Following another interruption by PA Denis, Getram gets up to leave, summing up with “you can look at all sorts of situations from lots of different angles, and I feel like you’re choosing to go down the path that these people are manufacturing . . . it’ll probably sell more papers if you go that way, but I’m here to tell you that the truth is relatively boring. We’re successful, we have fantastic products, people love us, and we’re going to be around for a long time making people happy.” With that he leaves, and I sit back and think that I have not made a friend here—I may have actually made a powerful enemy.
Well, not actually. The above account of my interview with ByoLogyc CEO Chet Getram did take place in just the way described, but ByoLogyc is not a real company. There is no BRX disease, and Getram is a character played by actor Andrew Moyes. This may take some explaining.
Is this real?
Several years ago, five young friends decided to try to sort out a way to make their day job something that also satisfied them creatively. They formed an arts collective called “The Mission Business
”, which then initiated a project called “Zed TO
” and Zed.to invented a fictitious and possibly nefarious biotech company called Byo Logyc. http://www.byologyc.com
The five core members of The Mission Business are Martha Haldenby, Byron Laviolette, Trevor Haldenby, Elenna Mosoff, and David Fono. Their titles change depending on whether we are talking about The Mission Business, Zed.to, or ByoLogyc, and whether we refer to their roles in the real world or their roles within the fictitious corporate world of ByoLogyc. Their backgrounds are more interesting, ranging from Laviolette’s involvement with the Dora-award-winning “Morro and Jasp” series and his PhD studies in Interactive Theatre at York University to Trevor Haldenby’s Masters studies in Strategic Foresight and Innovation at OCAD. They are a strange and varied team, well-suited for this complex and peculiar project.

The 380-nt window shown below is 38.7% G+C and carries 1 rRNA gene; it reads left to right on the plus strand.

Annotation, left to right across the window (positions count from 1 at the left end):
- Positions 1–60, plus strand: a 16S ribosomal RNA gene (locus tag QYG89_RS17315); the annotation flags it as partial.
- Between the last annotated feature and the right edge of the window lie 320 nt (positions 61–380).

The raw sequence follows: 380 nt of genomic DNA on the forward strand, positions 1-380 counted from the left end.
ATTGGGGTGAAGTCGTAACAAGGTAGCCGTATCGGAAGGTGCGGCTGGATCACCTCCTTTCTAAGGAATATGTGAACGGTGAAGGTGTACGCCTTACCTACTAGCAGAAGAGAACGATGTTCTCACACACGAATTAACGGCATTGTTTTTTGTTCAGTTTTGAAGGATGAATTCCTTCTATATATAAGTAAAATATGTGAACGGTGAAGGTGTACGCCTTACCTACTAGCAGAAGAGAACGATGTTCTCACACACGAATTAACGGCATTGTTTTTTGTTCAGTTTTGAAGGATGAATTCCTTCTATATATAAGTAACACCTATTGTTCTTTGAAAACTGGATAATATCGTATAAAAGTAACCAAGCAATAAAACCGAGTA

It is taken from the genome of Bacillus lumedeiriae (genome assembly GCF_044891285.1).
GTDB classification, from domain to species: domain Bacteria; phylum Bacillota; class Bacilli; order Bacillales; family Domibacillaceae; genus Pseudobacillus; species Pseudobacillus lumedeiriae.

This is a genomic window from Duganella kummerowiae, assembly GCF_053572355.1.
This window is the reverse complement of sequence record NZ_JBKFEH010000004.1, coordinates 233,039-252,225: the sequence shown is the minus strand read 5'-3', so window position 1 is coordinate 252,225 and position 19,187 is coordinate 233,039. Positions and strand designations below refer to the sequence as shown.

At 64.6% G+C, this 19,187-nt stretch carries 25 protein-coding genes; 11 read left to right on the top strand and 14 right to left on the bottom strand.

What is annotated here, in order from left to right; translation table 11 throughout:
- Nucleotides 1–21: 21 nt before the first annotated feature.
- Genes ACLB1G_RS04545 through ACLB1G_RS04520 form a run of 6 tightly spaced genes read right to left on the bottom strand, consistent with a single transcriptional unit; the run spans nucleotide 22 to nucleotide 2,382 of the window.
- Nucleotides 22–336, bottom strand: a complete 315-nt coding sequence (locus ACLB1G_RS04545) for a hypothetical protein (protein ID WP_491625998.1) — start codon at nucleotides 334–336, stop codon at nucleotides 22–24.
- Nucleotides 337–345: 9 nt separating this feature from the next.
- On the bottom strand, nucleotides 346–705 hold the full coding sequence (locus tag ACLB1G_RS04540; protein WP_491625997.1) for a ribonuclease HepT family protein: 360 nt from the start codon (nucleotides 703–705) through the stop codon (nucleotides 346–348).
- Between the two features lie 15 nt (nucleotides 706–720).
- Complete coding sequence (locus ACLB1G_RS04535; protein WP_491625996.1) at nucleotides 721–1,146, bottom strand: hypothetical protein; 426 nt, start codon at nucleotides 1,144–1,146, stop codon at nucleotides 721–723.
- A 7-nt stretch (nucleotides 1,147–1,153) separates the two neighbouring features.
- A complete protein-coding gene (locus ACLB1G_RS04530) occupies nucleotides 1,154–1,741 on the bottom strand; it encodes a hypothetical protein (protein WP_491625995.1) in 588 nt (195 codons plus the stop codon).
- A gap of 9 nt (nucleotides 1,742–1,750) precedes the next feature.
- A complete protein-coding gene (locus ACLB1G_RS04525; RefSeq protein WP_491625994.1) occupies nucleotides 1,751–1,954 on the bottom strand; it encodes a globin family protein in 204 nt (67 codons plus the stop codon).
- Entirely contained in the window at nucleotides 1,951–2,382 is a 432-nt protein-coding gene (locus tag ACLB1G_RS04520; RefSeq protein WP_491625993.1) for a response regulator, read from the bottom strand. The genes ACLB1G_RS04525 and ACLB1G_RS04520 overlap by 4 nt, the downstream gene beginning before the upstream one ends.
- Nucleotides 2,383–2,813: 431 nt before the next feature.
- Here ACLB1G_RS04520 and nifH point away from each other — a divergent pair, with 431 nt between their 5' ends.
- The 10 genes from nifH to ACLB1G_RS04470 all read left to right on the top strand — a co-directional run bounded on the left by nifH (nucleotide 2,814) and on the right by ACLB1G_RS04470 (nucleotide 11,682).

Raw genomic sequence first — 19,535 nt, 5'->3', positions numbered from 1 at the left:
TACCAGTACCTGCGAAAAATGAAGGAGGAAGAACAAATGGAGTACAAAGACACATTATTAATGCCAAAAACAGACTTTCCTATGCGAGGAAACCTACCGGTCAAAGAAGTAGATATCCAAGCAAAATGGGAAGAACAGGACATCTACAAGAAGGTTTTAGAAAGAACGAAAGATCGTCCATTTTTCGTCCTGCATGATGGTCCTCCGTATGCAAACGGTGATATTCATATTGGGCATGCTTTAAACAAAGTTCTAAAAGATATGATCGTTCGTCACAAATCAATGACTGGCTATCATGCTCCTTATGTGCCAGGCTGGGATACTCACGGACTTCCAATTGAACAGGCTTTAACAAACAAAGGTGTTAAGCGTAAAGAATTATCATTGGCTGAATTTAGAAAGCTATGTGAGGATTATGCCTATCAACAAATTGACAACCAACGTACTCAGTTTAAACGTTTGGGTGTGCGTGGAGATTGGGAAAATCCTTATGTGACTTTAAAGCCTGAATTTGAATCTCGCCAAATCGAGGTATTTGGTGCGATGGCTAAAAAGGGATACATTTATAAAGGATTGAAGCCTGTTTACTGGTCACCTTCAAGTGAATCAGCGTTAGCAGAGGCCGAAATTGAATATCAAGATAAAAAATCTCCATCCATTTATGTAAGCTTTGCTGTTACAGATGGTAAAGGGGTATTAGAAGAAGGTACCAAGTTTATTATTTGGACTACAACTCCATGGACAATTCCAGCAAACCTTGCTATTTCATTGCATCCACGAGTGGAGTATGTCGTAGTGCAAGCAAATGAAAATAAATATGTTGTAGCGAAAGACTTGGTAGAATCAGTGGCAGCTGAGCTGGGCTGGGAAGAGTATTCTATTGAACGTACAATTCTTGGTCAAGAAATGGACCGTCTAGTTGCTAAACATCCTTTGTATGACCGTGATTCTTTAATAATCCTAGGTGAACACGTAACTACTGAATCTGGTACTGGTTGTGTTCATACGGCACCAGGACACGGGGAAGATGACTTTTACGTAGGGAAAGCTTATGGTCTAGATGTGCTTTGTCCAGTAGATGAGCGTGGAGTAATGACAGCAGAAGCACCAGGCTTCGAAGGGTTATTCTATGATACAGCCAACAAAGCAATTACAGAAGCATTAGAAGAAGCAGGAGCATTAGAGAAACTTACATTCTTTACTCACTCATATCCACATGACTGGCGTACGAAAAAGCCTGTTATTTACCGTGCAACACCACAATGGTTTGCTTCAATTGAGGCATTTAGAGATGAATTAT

The story of ByoLogyc is the story of the rise and fall of a biotech company, and how it brings about the end of the world, but it’s not told in a conventional way. “Theatre is traditionally a ‘sit in the dark’ experience” says Byron Laviolette. The Mission Business wanted to create something with a much more ambitious question at its heart. “If we could do the most interesting thing possible for the Toronto arts scene, what would we do?” explains Trevor Haldenby. The story of ByoLogyc is not told in one sitting, one style, or one day, week or month. The narrative began in March 2012 with a kick-off party at the Ingram Gallery on Avenue Road; the event was not only the beginning of the ByoLogyc story, but purported to be a party in celebration of ByoLogyc’s 20th Anniversary. As months went by more of the story was revealed bit by bit, online and at in-person events like NXNE, and The Fringe Festival (where they won the Performance Innovation Award). Over the course of the year people followed the story via twitter feeds of its various characters, the press releases from ByoLogyc, the various websites and the in-person events. The events themselves posed as actual events a company like ByoLogyc might have instigated, for instance, at The Fringe Festival ByoLogyc introduced ByoRenew, a “supercharger for your immune system,” as it is described by Trevor Haldenby.